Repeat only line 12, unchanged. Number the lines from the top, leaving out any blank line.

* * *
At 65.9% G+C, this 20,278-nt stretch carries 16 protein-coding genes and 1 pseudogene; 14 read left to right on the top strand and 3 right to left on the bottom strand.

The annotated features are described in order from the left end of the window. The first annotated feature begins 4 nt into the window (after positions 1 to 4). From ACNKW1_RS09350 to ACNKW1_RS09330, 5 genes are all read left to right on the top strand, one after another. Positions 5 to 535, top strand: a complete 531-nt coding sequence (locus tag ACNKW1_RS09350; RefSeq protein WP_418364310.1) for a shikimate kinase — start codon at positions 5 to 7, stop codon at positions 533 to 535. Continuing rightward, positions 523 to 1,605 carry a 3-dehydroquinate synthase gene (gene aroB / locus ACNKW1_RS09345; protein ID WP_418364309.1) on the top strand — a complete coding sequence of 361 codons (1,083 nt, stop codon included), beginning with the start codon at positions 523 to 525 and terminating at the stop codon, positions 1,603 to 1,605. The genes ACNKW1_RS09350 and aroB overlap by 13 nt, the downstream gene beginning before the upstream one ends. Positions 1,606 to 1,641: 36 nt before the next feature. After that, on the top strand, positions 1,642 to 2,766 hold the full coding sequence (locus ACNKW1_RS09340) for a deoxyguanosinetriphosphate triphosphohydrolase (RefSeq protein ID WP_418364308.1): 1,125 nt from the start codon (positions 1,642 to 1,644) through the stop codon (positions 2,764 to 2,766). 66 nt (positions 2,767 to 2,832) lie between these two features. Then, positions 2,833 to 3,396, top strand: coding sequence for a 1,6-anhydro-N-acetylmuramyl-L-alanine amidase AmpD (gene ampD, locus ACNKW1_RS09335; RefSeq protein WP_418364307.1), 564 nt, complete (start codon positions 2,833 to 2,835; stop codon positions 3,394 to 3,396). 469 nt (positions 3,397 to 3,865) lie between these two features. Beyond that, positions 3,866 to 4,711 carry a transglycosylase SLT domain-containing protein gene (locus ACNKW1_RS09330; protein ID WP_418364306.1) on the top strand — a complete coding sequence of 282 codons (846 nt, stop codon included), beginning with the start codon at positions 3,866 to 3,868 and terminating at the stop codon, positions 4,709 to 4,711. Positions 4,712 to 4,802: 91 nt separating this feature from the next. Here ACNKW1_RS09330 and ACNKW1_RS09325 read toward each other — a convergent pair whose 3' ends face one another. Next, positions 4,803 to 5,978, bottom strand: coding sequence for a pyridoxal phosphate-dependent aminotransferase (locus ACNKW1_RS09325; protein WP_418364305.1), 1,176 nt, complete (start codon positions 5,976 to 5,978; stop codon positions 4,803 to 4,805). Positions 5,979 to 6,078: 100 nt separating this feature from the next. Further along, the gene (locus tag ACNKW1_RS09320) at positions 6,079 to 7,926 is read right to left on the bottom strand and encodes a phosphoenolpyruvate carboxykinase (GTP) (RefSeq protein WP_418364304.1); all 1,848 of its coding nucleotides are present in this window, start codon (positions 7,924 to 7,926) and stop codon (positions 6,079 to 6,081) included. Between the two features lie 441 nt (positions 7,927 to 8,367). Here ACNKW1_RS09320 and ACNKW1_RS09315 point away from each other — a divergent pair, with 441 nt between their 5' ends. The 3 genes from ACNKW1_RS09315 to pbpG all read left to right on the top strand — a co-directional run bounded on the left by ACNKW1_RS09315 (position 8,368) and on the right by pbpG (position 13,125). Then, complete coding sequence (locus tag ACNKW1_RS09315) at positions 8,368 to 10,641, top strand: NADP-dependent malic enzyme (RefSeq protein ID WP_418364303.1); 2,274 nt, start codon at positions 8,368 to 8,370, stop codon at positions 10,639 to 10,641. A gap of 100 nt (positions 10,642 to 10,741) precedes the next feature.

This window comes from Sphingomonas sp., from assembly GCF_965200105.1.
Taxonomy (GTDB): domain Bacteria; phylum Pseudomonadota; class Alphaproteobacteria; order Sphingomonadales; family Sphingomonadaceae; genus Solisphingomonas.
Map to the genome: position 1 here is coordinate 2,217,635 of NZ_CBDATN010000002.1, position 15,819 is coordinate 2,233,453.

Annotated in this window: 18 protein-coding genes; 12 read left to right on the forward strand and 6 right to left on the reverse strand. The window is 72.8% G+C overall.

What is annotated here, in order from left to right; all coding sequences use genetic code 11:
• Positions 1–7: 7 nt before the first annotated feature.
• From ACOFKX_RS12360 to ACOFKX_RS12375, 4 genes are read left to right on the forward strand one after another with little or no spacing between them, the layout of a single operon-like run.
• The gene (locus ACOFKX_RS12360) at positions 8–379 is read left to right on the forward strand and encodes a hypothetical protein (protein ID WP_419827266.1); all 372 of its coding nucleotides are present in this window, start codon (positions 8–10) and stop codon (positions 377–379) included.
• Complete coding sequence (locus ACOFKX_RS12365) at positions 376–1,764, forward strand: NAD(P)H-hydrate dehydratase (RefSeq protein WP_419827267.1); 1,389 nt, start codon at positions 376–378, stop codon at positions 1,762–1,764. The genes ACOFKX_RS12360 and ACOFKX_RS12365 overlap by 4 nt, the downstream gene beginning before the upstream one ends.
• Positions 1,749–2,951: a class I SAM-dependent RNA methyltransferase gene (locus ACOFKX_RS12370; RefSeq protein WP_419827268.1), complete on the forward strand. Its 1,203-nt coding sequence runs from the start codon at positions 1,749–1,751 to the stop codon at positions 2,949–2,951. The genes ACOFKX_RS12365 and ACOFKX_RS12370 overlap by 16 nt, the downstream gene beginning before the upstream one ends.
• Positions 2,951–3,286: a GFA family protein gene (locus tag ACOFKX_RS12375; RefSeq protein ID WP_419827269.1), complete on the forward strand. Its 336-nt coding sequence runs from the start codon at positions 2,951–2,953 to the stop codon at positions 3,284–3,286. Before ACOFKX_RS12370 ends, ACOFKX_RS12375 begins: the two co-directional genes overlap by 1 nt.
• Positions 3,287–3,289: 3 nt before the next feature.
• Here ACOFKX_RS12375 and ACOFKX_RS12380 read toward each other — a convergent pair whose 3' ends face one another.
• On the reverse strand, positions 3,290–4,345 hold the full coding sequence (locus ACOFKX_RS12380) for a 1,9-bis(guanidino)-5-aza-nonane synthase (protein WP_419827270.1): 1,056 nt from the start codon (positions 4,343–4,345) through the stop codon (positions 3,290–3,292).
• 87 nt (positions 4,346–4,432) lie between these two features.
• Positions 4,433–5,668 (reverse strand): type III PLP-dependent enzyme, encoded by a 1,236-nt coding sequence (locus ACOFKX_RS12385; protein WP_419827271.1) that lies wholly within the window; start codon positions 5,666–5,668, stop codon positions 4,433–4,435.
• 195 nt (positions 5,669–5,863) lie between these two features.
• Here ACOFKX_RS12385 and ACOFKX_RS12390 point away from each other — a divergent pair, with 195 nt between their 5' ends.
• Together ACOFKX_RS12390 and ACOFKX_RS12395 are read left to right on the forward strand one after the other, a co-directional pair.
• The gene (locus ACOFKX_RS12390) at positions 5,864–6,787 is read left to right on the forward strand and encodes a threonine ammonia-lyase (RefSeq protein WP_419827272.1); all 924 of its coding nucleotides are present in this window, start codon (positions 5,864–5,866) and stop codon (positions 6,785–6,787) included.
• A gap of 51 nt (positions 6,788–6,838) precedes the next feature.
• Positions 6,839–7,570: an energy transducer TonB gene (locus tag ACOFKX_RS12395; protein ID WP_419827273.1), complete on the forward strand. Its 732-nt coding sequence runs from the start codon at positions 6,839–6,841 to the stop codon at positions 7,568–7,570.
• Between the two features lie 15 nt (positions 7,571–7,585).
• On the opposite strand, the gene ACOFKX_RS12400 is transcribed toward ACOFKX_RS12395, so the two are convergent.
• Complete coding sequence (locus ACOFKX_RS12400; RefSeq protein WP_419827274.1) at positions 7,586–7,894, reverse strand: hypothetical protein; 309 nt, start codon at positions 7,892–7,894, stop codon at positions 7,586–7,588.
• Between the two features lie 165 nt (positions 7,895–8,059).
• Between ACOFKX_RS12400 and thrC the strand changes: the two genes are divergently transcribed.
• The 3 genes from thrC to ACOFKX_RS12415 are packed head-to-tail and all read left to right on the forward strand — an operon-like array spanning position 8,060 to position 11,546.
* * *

• Positions 1,749–2,951: a class I SAM-dependent RNA methyltransferase gene (locus ACOFKX_RS12370; RefSeq protein WP_419827268.1), complete on the forward strand. Its 1,203-nt coding sequence runs from the start codon at positions 1,749–1,751 to the stop codon at positions 2,949–2,951. The genes ACOFKX_RS12365 and ACOFKX_RS12370 overlap by 16 nt, the downstream gene beginning before the upstream one ends.